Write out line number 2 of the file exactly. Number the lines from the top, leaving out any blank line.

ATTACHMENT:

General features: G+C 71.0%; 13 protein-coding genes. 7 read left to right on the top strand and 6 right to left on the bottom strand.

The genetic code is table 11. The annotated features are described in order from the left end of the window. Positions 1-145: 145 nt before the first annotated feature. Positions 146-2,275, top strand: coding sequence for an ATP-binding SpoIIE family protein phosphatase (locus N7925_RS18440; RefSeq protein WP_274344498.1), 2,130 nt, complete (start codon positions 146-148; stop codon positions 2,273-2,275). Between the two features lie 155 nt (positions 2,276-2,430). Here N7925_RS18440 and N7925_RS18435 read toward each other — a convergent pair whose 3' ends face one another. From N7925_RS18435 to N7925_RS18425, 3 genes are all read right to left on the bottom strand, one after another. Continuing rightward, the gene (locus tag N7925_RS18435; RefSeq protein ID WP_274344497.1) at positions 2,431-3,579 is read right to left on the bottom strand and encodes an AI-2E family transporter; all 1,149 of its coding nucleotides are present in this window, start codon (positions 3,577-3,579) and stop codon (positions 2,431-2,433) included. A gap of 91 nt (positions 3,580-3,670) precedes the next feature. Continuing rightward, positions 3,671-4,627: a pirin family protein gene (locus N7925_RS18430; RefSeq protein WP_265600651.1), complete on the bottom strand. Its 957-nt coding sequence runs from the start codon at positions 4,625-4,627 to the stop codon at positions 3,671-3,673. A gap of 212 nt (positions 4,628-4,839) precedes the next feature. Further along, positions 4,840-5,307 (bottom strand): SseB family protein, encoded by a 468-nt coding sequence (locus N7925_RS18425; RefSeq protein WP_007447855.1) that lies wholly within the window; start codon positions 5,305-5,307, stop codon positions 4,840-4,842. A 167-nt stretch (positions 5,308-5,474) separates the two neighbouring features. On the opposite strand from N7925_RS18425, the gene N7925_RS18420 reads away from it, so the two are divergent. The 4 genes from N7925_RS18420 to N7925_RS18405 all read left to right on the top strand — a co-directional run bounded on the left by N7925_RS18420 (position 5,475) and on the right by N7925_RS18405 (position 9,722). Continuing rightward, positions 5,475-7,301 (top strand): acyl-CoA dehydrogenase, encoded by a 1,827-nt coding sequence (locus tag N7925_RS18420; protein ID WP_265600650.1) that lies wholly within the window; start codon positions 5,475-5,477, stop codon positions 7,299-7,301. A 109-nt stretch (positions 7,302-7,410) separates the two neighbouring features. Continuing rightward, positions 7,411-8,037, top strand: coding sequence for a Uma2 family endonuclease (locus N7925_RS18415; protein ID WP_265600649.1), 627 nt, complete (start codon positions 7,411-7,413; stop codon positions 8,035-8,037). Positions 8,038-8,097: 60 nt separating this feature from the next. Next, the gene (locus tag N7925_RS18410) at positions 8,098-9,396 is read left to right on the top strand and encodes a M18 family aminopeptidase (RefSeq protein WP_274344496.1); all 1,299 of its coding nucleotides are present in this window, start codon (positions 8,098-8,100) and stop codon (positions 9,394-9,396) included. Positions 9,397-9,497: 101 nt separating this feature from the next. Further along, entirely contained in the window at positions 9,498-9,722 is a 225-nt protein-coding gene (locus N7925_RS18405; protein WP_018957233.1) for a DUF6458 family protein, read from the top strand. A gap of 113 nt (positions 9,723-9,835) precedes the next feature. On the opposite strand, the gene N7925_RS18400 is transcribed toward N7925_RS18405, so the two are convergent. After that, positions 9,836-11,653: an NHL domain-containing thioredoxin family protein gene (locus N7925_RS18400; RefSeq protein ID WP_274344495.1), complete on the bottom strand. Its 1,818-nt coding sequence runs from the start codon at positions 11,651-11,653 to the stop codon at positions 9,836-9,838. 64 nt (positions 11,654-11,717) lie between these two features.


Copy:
The genetic code is table 11. The annotated features are described in order from the left end of the window. Positions 1-145: 145 nt before the first annotated feature. Positions 146-2,275, top strand: coding sequence for an ATP-binding SpoIIE family protein phosphatase (locus N7925_RS18440; RefSeq protein WP_274344498.1), 2,130 nt, complete (start codon positions 146-148; stop codon positions 2,273-2,275). Between the two features lie 155 nt (positions 2,276-2,430). Here N7925_RS18440 and N7925_RS18435 read toward each other — a convergent pair whose 3' ends face one another. From N7925_RS18435 to N7925_RS18425, 3 genes are all read right to left on the bottom strand, one after another. Continuing rightward, the gene (locus tag N7925_RS18435; RefSeq protein ID WP_274344497.1) at positions 2,431-3,579 is read right to left on the bottom strand and encodes an AI-2E family transporter; all 1,149 of its coding nucleotides are present in this window, start codon (positions 3,577-3,579) and stop codon (positions 2,431-2,433) included. A gap of 91 nt (positions 3,580-3,670) precedes the next feature. Continuing rightward, positions 3,671-4,627: a pirin family protein gene (locus N7925_RS18430; RefSeq protein WP_265600651.1), complete on the bottom strand. Its 957-nt coding sequence runs from the start codon at positions 4,625-4,627 to the stop codon at positions 3,671-3,673. A gap of 212 nt (positions 4,628-4,839) precedes the next feature. Further along, positions 4,840-5,307 (bottom strand): SseB family protein, encoded by a 468-nt coding sequence (locus N7925_RS18425; RefSeq protein WP_007447855.1) that lies wholly within the window; start codon positions 5,305-5,307, stop codon positions 4,840-4,842. A 167-nt stretch (positions 5,308-5,474) separates the two neighbouring features. On the opposite strand from N7925_RS18425, the gene N7925_RS18420 reads away from it, so the two are divergent. The 4 genes from N7925_RS18420 to N7925_RS18405 all read left to right on the top strand — a co-directional run bounded on the left by N7925_RS18420 (position 5,475) and on the right by N7925_RS18405 (position 9,722). Continuing rightward, positions 5,475-7,301 (top strand): acyl-CoA dehydrogenase, encoded by a 1,827-nt coding sequence (locus tag N7925_RS18420; protein ID WP_265600650.1) that lies wholly within the window; start codon positions 5,475-5,477, stop codon positions 7,299-7,301. A 109-nt stretch (positions 7,302-7,410) separates the two neighbouring features. Continuing rightward, positions 7,411-8,037, top strand: coding sequence for a Uma2 family endonuclease (locus N7925_RS18415; protein ID WP_265600649.1), 627 nt, complete (start codon positions 7,411-7,413; stop codon positions 8,035-8,037). Positions 8,038-8,097: 60 nt separating this feature from the next. Next, the gene (locus tag N7925_RS18410) at positions 8,098-9,396 is read left to right on the top strand and encodes a M18 family aminopeptidase (RefSeq protein WP_274344496.1); all 1,299 of its coding nucleotides are present in this window, start codon (positions 8,098-8,100) and stop codon (positions 9,394-9,396) included. Positions 9,397-9,497: 101 nt separating this feature from the next. Further along, entirely contained in the window at positions 9,498-9,722 is a 225-nt protein-coding gene (locus N7925_RS18405; protein WP_018957233.1) for a DUF6458 family protein, read from the top strand. A gap of 113 nt (positions 9,723-9,835) precedes the next feature. On the opposite strand, the gene N7925_RS18400 is transcribed toward N7925_RS18405, so the two are convergent. After that, positions 9,836-11,653: an NHL domain-containing thioredoxin family protein gene (locus N7925_RS18400; RefSeq protein ID WP_274344495.1), complete on the bottom strand. Its 1,818-nt coding sequence runs from the start codon at positions 11,651-11,653 to the stop codon at positions 9,836-9,838. 64 nt (positions 11,654-11,717) lie between these two features.